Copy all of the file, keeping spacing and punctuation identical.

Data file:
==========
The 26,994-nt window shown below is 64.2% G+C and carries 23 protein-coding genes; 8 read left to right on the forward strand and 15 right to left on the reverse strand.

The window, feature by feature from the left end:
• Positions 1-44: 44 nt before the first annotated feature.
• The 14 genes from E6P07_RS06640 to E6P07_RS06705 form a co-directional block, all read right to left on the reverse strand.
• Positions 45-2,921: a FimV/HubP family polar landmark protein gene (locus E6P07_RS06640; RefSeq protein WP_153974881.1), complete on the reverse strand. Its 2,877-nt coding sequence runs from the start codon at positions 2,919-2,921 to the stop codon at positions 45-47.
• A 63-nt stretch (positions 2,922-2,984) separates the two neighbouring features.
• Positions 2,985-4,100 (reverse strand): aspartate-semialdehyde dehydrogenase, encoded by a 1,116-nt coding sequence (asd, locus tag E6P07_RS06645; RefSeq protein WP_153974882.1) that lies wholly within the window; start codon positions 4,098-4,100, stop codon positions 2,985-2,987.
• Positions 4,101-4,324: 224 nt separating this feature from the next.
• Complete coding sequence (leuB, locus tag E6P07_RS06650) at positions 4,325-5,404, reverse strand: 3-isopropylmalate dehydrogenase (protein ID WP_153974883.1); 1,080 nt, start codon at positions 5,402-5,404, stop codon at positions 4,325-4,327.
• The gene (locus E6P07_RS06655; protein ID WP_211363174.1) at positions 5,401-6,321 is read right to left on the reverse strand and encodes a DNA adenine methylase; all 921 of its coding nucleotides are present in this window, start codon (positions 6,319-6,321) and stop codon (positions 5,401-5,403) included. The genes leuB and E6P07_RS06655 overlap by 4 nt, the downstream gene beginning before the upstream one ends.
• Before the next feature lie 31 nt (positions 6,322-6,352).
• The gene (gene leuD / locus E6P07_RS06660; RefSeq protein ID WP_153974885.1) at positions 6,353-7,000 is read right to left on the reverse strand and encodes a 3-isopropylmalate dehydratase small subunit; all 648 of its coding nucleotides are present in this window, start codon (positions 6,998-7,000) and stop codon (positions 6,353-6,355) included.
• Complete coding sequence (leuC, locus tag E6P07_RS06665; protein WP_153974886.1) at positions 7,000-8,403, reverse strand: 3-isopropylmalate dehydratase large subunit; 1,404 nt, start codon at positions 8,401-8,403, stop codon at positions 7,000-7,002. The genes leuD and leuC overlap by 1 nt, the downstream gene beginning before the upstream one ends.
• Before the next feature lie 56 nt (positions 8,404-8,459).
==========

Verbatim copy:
The 26,994-nt window shown below is 64.2% G+C and carries 23 protein-coding genes; 8 read left to right on the forward strand and 15 right to left on the reverse strand.

The window, feature by feature from the left end:
• Positions 1-44: 44 nt before the first annotated feature.
• The 14 genes from E6P07_RS06640 to E6P07_RS06705 form a co-directional block, all read right to left on the reverse strand.
• Positions 45-2,921: a FimV/HubP family polar landmark protein gene (locus E6P07_RS06640; RefSeq protein WP_153974881.1), complete on the reverse strand. Its 2,877-nt coding sequence runs from the start codon at positions 2,919-2,921 to the stop codon at positions 45-47.
• A 63-nt stretch (positions 2,922-2,984) separates the two neighbouring features.
• Positions 2,985-4,100 (reverse strand): aspartate-semialdehyde dehydrogenase, encoded by a 1,116-nt coding sequence (asd, locus tag E6P07_RS06645; RefSeq protein WP_153974882.1) that lies wholly within the window; start codon positions 4,098-4,100, stop codon positions 2,985-2,987.
• Positions 4,101-4,324: 224 nt separating this feature from the next.
• Complete coding sequence (leuB, locus tag E6P07_RS06650) at positions 4,325-5,404, reverse strand: 3-isopropylmalate dehydrogenase (protein ID WP_153974883.1); 1,080 nt, start codon at positions 5,402-5,404, stop codon at positions 4,325-4,327.
• The gene (locus E6P07_RS06655; protein ID WP_211363174.1) at positions 5,401-6,321 is read right to left on the reverse strand and encodes a DNA adenine methylase; all 921 of its coding nucleotides are present in this window, start codon (positions 6,319-6,321) and stop codon (positions 5,401-5,403) included. The genes leuB and E6P07_RS06655 overlap by 4 nt, the downstream gene beginning before the upstream one ends.
• Before the next feature lie 31 nt (positions 6,322-6,352).
• The gene (gene leuD / locus E6P07_RS06660; RefSeq protein ID WP_153974885.1) at positions 6,353-7,000 is read right to left on the reverse strand and encodes a 3-isopropylmalate dehydratase small subunit; all 648 of its coding nucleotides are present in this window, start codon (positions 6,998-7,000) and stop codon (positions 6,353-6,355) included.
• Complete coding sequence (leuC, locus tag E6P07_RS06665; protein WP_153974886.1) at positions 7,000-8,403, reverse strand: 3-isopropylmalate dehydratase large subunit; 1,404 nt, start codon at positions 8,401-8,403, stop codon at positions 7,000-7,002. The genes leuD and leuC overlap by 1 nt, the downstream gene beginning before the upstream one ends.
• Before the next feature lie 56 nt (positions 8,404-8,459).